The Jenazah prayers were held here at the Pusara Aman Mosque. Photo: Internet

After the solat Jenazah at the mosque, the Jenazah was brought to the Pusara Abadi Muslim cemetery for burial.

When I was there, a friendly old man standing next to me asked if I was related to the family. He asked because he thought I “looked very Pakistani.”

May Allah swt bless the late Sakhawat Jan and her family.

Kenji (Fort Minor)


Mike Shinoda, of Linkin Park and Fort Minor fame. Photo: Internet

I always liked this quote from Mike Shinoda, having seen it on (of all places I admit) Wikipedia. There’s so much truth in it you can relate to as a member of a diasporic community – that you exists in both spatial and non-spatial locations.

Shinoda has a mixed ancestry – Japanese from his paternal side, and German-English on his maternal side. Some sources say that he is a third-generation Japanese American (while others say that his father is a third-generation Japanese American.) Mike Shinoda released the song “Kenji” on his Fort Minor album The Rising Tied, giving us a glimpse of not only his family’s struggle in the United States during WWII but also of some 100,000 individuals of Japanese ancestry who were incarcerated (imprisoned) in over 60 internment camps. There is no doubt that the War in the Pacific (namely the attack on Pearl Habour) and the subsequent Japanese Internment was a “watershed moment” (to borrow a phrase from one of my research advisors) and became etched in the narrative of the Japanese diaspora in the United States of America.

My father came from Japan in 1905
He was 15 when he immigrated from Japan
He worked until he was able to buy respect and build a store

Let me tell you the story in the form of a dream,
I don’t know why I have to tell it but I know what it means,
Close your eyes, just picture the scene,
As I paint it for you, it was World War II,
When this man named Kenji woke up,
Ken was not a soldier,
He was just a man with a family who owned a store in LA,
That day, he crawled out of bed like he always did,
Bacon and eggs with wife and kids,
He lived on the second floor of a little store he ran,
He moved to LA from Japan,
They called him ‘Immigrant,’
In Japanese, he’d say he was called “Issei,”
That meant ‘First Generation In The United States,’
When everybody was afraid of the Germans, afraid of the Japs,
But most of all afraid of a homeland attack,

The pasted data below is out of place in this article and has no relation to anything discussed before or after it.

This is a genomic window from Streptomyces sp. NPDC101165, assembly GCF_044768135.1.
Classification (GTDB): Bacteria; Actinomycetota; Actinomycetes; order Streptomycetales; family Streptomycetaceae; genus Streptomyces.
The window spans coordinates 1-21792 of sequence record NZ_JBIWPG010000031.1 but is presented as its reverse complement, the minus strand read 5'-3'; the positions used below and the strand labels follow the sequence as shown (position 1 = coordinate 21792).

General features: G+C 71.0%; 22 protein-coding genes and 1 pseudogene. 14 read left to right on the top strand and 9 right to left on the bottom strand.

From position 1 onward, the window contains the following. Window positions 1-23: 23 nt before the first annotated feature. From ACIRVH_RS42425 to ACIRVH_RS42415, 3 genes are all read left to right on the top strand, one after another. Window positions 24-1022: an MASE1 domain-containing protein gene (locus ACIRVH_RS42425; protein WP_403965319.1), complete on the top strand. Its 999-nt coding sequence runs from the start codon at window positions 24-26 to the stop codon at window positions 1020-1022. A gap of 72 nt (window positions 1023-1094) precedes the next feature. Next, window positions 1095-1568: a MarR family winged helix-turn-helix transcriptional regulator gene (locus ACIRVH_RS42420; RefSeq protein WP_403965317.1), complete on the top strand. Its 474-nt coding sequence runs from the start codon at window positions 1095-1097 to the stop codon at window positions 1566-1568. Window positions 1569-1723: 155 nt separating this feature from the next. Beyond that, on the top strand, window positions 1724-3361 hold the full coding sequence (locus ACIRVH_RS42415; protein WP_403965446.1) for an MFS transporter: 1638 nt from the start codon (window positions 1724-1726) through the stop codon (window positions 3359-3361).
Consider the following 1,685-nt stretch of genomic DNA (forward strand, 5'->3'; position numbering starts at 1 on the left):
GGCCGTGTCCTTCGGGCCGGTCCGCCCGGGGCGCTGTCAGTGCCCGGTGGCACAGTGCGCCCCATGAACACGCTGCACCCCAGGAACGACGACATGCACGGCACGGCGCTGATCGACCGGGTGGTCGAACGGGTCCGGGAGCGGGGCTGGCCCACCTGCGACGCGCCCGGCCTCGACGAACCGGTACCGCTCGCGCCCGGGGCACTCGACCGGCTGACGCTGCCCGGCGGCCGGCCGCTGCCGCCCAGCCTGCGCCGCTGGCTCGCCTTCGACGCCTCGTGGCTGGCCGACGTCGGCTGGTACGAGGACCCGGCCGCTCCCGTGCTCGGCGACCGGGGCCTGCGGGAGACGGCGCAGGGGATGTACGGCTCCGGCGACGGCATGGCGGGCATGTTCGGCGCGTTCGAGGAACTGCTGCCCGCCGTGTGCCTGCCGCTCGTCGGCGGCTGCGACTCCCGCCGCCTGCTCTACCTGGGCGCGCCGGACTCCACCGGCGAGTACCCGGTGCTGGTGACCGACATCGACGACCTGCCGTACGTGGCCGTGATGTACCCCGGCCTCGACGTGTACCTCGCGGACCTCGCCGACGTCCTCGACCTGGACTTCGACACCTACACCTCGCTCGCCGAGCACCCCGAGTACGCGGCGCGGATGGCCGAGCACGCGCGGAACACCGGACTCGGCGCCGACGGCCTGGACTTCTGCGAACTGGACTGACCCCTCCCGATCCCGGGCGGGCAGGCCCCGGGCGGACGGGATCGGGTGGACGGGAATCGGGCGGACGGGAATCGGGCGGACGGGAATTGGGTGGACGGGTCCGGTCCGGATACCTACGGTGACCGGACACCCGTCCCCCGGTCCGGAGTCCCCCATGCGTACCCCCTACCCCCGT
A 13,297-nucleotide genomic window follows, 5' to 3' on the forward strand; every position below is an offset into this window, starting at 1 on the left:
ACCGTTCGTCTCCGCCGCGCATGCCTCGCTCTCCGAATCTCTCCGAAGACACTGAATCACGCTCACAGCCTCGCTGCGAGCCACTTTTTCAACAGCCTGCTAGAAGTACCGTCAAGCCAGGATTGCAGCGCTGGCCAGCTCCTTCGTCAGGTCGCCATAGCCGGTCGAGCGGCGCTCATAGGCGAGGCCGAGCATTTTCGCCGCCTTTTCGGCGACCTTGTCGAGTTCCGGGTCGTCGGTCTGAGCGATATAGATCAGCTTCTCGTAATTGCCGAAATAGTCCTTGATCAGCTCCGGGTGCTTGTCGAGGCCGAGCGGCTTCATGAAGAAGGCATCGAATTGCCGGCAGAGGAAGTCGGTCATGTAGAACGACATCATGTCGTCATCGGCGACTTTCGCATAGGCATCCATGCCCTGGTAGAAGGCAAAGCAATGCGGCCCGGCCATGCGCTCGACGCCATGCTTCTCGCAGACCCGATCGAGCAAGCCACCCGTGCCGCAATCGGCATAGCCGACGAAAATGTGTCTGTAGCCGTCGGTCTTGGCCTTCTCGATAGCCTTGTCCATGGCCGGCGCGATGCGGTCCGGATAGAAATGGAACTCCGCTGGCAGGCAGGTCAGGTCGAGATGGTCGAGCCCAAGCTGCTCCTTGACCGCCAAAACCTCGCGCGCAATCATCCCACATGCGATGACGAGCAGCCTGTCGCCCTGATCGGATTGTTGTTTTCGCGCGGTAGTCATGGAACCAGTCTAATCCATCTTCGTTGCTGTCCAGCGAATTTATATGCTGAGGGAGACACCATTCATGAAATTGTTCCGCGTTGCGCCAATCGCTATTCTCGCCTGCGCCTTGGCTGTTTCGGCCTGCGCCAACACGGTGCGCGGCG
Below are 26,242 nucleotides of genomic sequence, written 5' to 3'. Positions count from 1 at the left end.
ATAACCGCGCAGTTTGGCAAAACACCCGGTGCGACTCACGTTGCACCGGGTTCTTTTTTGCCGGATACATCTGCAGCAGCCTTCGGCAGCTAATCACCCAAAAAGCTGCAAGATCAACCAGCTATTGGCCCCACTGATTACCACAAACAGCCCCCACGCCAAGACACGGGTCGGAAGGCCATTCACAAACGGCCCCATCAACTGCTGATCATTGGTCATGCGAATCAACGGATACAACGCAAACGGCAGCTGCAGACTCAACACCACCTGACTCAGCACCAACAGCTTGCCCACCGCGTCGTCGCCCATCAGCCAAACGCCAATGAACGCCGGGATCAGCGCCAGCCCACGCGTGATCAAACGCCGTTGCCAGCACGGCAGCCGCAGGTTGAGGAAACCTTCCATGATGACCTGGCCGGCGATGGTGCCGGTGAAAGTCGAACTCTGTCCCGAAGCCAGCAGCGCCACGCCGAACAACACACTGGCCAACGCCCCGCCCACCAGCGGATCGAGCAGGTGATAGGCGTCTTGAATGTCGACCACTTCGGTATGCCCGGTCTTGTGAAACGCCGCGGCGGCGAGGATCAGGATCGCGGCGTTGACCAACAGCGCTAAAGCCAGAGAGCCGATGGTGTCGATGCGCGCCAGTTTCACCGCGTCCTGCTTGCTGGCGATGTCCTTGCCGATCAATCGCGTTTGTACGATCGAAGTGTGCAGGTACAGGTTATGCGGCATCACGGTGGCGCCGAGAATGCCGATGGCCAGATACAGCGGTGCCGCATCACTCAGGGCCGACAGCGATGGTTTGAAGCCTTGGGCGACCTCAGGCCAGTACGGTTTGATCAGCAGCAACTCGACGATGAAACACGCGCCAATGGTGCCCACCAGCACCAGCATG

And that morning when Ken went out on the doormat,
His world went black ’cause,
Right there; front page news,
Three weeks before 1942,
“Pearl Harbour’s Been Bombed And The Japs Are Comin’,”
Pictures of soldiers dyin’ and runnin’,
Ken knew what it would lead to,
Just like he guessed, the President said,
“The evil Japanese in our home country will be locked away,”
They gave Ken, a couple of days,
To get his whole life packed in two bags,
Just two bags, couldn’t even pack his clothes,
Some folks didn’t even have a suitcase, to pack anything in,
So two trash bags is all they gave them,
When the kids asked mom “Where are we goin’?”
Nobody even knew what to say to them,
Ken didn’t wanna lie, he said “The US is lookin’ for spies,
So we have to live in a place called Manzanar,
Where a lot of Japanese people are,”
Stop it don’t look at the gunmen,
You don’t wanna get the soldiers wonderin’,
If you gonna run or not,
‘Cause if you run then you might get shot,
Other than that try not to think about it,
Try not to worry ’bout it; bein’ so crowded,
Someday we’ll get out, someday, someday.

As soon as war broke out
The F.B.I. came and they just come to the house and
“You have to come”
“All the Japanese have to go”
They took Mr. Ni
People didn’t understand
Why did they have to take him?
Because he’s an innocent laborer

So now they’re in a town with soldiers surroundin’ them,
Every day, every night look down at them,
From watch towers up on the wall,
Ken couldn’t really hate them at all;
They were just doin’ their job and,
He wasn’t gonna make any problems,
He had a little garden with vegetables and fruits that,
He gave to the troops in a basket his wife made,
But in the back of his mind, he wanted his families life saved,
Prisoners of war in their own damn country,
What for?
Time passed in the prison town,
He wondered if they would live it down, if and when they were free,
The only way out was joinin’ the army,
And supposedly, some men went out for the army, signed on,
And ended up flyin’ to Japan with a bomb,
That 15 kilotonne blast, put an end to the war pretty fast,
Two cities were blown to bits; the end of the war came quick,
Ken got out, big hopes of a normal life, with his kids and his wife,
But, when they got back to their home,
What they saw made them feel so alone,
These people had trashed every room,
Smashed in the windows and bashed in the doors,
Written on the walls and the floor,
“Japs not welcome anymore.”
And Kenji dropped both of his bags at his sides and just stood outside,
He, looked at his wife without words to say,
She looked back at him wiping tears away,
And, said “Someday we’ll be OK, someday,”
Now the names have been changed, but the story’s true,
My family was locked up back in ’42,
My family was there it was dark and damp,
And they called it an internment camp

When we first got back from camp… uh
It was… pretty… pretty bad

I, I remember my husband said
“Are we gonna stay ’til last?”
Then my husband died before they close the camp.